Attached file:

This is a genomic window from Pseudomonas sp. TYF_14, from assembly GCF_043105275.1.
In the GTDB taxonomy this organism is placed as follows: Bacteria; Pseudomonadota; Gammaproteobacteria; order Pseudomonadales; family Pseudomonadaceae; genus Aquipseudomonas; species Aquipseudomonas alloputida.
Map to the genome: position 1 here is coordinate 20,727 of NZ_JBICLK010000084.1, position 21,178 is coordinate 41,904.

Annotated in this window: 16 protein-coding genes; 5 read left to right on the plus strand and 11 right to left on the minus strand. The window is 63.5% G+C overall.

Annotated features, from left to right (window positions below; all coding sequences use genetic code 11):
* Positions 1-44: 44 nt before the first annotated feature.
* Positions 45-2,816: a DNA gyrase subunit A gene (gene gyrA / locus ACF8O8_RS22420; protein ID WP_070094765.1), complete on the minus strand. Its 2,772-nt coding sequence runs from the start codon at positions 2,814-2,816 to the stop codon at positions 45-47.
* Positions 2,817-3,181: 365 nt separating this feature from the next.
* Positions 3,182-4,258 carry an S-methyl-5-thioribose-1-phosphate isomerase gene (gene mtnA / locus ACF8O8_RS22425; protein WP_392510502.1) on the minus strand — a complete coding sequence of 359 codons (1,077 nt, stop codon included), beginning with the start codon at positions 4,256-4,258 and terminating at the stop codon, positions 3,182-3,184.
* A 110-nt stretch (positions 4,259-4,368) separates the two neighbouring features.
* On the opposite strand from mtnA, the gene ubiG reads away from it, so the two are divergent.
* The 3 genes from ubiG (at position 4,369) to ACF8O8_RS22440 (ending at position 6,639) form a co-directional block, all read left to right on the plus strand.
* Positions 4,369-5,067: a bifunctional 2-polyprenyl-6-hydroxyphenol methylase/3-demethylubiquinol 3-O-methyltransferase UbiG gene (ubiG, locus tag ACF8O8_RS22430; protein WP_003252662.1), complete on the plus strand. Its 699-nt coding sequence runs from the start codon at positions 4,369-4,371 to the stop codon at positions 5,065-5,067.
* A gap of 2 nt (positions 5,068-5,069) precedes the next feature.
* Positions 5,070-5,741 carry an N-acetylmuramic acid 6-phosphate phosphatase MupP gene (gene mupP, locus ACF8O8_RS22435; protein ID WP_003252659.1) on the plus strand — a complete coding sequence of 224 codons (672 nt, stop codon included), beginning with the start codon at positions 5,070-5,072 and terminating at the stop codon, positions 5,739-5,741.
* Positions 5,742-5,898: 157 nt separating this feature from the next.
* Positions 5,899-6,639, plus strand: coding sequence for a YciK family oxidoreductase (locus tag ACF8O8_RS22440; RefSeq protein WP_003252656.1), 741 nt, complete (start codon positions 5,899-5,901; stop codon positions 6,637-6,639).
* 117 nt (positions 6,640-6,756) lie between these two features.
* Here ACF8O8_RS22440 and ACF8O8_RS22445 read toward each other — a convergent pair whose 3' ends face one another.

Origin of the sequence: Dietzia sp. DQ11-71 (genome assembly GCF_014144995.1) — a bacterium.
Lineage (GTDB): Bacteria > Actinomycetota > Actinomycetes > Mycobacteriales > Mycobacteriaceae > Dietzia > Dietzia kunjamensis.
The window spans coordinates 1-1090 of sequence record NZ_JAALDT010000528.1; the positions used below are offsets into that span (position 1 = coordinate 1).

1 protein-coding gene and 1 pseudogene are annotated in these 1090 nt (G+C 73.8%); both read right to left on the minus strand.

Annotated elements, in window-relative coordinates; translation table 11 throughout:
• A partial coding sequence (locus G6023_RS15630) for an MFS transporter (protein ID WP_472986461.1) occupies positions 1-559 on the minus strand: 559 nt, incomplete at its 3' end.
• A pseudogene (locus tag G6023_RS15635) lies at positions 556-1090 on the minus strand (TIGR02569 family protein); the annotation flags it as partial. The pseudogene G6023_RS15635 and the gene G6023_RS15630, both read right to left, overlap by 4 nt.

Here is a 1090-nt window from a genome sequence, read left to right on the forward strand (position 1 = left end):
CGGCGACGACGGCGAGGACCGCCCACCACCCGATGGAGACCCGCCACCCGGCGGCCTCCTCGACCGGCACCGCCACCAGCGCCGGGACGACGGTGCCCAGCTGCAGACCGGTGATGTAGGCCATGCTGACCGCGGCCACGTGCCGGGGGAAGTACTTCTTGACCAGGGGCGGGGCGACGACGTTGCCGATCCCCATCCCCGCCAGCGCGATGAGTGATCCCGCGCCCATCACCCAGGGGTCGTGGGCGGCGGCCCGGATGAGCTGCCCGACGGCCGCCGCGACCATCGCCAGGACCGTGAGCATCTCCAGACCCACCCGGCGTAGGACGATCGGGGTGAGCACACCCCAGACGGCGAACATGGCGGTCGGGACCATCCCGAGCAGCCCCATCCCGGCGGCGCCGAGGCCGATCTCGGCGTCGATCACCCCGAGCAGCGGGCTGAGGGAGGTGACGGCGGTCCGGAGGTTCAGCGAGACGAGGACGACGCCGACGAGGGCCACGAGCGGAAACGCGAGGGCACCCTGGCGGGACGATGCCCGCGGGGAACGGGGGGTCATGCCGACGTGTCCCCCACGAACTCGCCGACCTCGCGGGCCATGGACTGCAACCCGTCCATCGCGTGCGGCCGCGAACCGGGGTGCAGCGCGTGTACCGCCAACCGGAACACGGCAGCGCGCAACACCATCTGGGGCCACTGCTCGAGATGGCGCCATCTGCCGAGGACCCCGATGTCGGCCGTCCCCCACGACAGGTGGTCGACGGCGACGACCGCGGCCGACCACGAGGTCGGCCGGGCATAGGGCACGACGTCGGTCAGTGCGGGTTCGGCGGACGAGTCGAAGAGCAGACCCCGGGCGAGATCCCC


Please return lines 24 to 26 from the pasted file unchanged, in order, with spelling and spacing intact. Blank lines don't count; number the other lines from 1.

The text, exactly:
Annotated elements, in window-relative coordinates; translation table 11 throughout:
• A partial coding sequence (locus G6023_RS15630) for an MFS transporter (protein ID WP_472986461.1) occupies positions 1-559 on the minus strand: 559 nt, incomplete at its 3' end.
• A pseudogene (locus tag G6023_RS15635) lies at positions 556-1090 on the minus strand (TIGR02569 family protein); the annotation flags it as partial. The pseudogene G6023_RS15635 and the gene G6023_RS15630, both read right to left, overlap by 4 nt.